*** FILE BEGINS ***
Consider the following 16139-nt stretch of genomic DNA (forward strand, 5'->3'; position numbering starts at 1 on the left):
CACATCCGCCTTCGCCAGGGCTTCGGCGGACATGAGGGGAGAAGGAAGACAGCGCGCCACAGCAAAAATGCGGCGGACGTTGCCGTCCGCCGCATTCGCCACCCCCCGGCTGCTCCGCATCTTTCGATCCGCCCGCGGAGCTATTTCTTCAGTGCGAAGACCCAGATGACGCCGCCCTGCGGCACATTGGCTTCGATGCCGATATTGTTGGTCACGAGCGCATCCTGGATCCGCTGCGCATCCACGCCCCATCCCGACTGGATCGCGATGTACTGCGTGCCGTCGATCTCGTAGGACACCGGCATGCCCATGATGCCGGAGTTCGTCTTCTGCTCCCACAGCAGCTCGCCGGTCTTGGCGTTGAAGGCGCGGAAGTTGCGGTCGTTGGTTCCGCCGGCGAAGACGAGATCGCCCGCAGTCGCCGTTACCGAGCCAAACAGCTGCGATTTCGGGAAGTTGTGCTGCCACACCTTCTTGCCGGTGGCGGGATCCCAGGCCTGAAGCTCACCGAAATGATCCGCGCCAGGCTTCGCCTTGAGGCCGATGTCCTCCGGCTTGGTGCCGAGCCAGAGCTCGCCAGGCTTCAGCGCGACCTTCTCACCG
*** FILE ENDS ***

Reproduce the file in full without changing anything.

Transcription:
Consider the following 16139-nt stretch of genomic DNA (forward strand, 5'->3'; position numbering starts at 1 on the left):
CACATCCGCCTTCGCCAGGGCTTCGGCGGACATGAGGGGAGAAGGAAGACAGCGCGCCACAGCAAAAATGCGGCGGACGTTGCCGTCCGCCGCATTCGCCACCCCCCGGCTGCTCCGCATCTTTCGATCCGCCCGCGGAGCTATTTCTTCAGTGCGAAGACCCAGATGACGCCGCCCTGCGGCACATTGGCTTCGATGCCGATATTGTTGGTCACGAGCGCATCCTGGATCCGCTGCGCATCCACGCCCCATCCCGACTGGATCGCGATGTACTGCGTGCCGTCGATCTCGTAGGACACCGGCATGCCCATGATGCCGGAGTTCGTCTTCTGCTCCCACAGCAGCTCGCCGGTCTTGGCGTTGAAGGCGCGGAAGTTGCGGTCGTTGGTTCCGCCGGCGAAGACGAGATCGCCCGCAGTCGCCGTTACCGAGCCAAACAGCTGCGATTTCGGGAAGTTGTGCTGCCACACCTTCTTGCCGGTGGCGGGATCCCAGGCCTGAAGCTCACCGAAATGATCCGCGCCAGGCTTCGCCTTGAGGCCGATGTCCTCCGGCTTGGTGCCGAGCCAGAGCTCGCCAGGCTTCAGCGCGACCTTCTCACCG